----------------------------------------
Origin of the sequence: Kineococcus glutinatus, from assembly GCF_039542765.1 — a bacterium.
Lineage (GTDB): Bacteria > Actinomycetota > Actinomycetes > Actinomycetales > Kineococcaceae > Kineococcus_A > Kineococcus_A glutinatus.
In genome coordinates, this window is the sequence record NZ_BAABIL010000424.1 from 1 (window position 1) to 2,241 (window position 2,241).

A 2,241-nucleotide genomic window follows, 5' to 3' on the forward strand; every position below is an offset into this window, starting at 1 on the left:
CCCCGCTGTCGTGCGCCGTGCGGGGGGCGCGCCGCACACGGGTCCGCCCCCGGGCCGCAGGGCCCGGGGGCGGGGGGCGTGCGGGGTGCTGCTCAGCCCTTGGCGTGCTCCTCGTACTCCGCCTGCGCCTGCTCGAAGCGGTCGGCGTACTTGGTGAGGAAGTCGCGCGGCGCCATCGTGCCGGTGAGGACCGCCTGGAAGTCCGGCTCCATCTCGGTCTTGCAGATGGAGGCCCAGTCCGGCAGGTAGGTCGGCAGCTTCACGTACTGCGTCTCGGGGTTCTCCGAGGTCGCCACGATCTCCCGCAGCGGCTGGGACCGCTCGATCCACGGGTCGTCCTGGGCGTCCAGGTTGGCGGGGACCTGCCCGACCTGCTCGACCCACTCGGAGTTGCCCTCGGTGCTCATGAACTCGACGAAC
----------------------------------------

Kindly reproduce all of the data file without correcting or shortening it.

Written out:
Origin of the sequence: Kineococcus glutinatus, from assembly GCF_039542765.1 — a bacterium.
Lineage (GTDB): Bacteria > Actinomycetota > Actinomycetes > Actinomycetales > Kineococcaceae > Kineococcus_A > Kineococcus_A glutinatus.
In genome coordinates, this window is the sequence record NZ_BAABIL010000424.1 from 1 (window position 1) to 2,241 (window position 2,241).

A 2,241-nucleotide genomic window follows, 5' to 3' on the forward strand; every position below is an offset into this window, starting at 1 on the left:
CCCCGCTGTCGTGCGCCGTGCGGGGGGCGCGCCGCACACGGGTCCGCCCCCGGGCCGCAGGGCCCGGGGGCGGGGGGCGTGCGGGGTGCTGCTCAGCCCTTGGCGTGCTCCTCGTACTCCGCCTGCGCCTGCTCGAAGCGGTCGGCGTACTTGGTGAGGAAGTCGCGCGGCGCCATCGTGCCGGTGAGGACCGCCTGGAAGTCCGGCTCCATCTCGGTCTTGCAGATGGAGGCCCAGTCCGGCAGGTAGGTCGGCAGCTTCACGTACTGCGTCTCGGGGTTCTCCGAGGTCGCCACGATCTCCCGCAGCGGCTGGGACCGCTCGATCCACGGGTCGTCCTGGGCGTCCAGGTTGGCGGGGACCTGCCCGACCTGCTCGACCCACTCGGAGTTGCCCTCGGTGCTCATGAACTCGACGAAC